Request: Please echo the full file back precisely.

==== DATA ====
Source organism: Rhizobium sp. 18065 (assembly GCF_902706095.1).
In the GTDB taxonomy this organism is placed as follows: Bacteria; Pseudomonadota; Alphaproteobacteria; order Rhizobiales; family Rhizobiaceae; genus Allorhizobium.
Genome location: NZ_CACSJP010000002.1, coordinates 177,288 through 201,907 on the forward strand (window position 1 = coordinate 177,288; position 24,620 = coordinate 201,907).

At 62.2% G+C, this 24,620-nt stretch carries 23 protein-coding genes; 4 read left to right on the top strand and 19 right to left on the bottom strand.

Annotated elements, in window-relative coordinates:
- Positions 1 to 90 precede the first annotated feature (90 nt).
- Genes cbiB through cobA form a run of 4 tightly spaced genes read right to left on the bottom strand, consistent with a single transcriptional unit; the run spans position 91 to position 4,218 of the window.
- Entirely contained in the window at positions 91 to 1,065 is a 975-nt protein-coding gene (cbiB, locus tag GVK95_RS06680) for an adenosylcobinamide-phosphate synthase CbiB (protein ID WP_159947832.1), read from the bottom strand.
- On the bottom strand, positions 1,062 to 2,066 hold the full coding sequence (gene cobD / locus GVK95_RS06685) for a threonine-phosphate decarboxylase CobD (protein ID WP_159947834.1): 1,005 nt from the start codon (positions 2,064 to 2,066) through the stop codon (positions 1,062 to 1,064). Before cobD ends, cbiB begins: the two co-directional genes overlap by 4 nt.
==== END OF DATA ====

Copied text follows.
Source organism: Rhizobium sp. 18065 (assembly GCF_902706095.1).
In the GTDB taxonomy this organism is placed as follows: Bacteria; Pseudomonadota; Alphaproteobacteria; order Rhizobiales; family Rhizobiaceae; genus Allorhizobium.
Genome location: NZ_CACSJP010000002.1, coordinates 177,288 through 201,907 on the forward strand (window position 1 = coordinate 177,288; position 24,620 = coordinate 201,907).

At 62.2% G+C, this 24,620-nt stretch carries 23 protein-coding genes; 4 read left to right on the top strand and 19 right to left on the bottom strand.

Annotated elements, in window-relative coordinates:
- Positions 1 to 90 precede the first annotated feature (90 nt).
- Genes cbiB through cobA form a run of 4 tightly spaced genes read right to left on the bottom strand, consistent with a single transcriptional unit; the run spans position 91 to position 4,218 of the window.
- Entirely contained in the window at positions 91 to 1,065 is a 975-nt protein-coding gene (cbiB, locus tag GVK95_RS06680) for an adenosylcobinamide-phosphate synthase CbiB (protein ID WP_159947832.1), read from the bottom strand.
- On the bottom strand, positions 1,062 to 2,066 hold the full coding sequence (gene cobD / locus GVK95_RS06685) for a threonine-phosphate decarboxylase CobD (protein ID WP_159947834.1): 1,005 nt from the start codon (positions 2,064 to 2,066) through the stop codon (positions 1,062 to 1,064). Before cobD ends, cbiB begins: the two co-directional genes overlap by 4 nt.